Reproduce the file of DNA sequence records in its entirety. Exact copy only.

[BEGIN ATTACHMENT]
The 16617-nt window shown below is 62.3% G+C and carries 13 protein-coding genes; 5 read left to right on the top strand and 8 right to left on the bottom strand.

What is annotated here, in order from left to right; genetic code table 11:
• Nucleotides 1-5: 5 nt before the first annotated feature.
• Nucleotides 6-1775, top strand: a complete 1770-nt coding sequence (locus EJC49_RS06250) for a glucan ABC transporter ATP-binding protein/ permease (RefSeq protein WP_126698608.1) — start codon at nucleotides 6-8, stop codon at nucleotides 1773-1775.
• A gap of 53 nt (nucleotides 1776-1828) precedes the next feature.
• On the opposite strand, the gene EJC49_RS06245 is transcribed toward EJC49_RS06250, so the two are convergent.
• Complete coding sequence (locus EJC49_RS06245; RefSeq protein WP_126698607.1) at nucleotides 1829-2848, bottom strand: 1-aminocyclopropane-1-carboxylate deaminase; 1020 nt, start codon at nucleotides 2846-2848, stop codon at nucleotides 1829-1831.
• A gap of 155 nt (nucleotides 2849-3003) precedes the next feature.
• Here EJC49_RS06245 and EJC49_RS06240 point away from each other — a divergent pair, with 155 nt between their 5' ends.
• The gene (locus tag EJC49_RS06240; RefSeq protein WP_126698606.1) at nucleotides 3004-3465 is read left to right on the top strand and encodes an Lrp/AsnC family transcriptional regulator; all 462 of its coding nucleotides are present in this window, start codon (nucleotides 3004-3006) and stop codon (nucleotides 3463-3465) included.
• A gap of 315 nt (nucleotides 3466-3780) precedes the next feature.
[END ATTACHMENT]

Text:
The 16617-nt window shown below is 62.3% G+C and carries 13 protein-coding genes; 5 read left to right on the top strand and 8 right to left on the bottom strand.

What is annotated here, in order from left to right; genetic code table 11:
• Nucleotides 1-5: 5 nt before the first annotated feature.
• Nucleotides 6-1775, top strand: a complete 1770-nt coding sequence (locus EJC49_RS06250) for a glucan ABC transporter ATP-binding protein/ permease (RefSeq protein WP_126698608.1) — start codon at nucleotides 6-8, stop codon at nucleotides 1773-1775.
• A gap of 53 nt (nucleotides 1776-1828) precedes the next feature.
• On the opposite strand, the gene EJC49_RS06245 is transcribed toward EJC49_RS06250, so the two are convergent.
• Complete coding sequence (locus EJC49_RS06245; RefSeq protein WP_126698607.1) at nucleotides 1829-2848, bottom strand: 1-aminocyclopropane-1-carboxylate deaminase; 1020 nt, start codon at nucleotides 2846-2848, stop codon at nucleotides 1829-1831.
• A gap of 155 nt (nucleotides 2849-3003) precedes the next feature.
• Here EJC49_RS06245 and EJC49_RS06240 point away from each other — a divergent pair, with 155 nt between their 5' ends.
• The gene (locus tag EJC49_RS06240; RefSeq protein WP_126698606.1) at nucleotides 3004-3465 is read left to right on the top strand and encodes an Lrp/AsnC family transcriptional regulator; all 462 of its coding nucleotides are present in this window, start codon (nucleotides 3004-3006) and stop codon (nucleotides 3463-3465) included.
• A gap of 315 nt (nucleotides 3466-3780) precedes the next feature.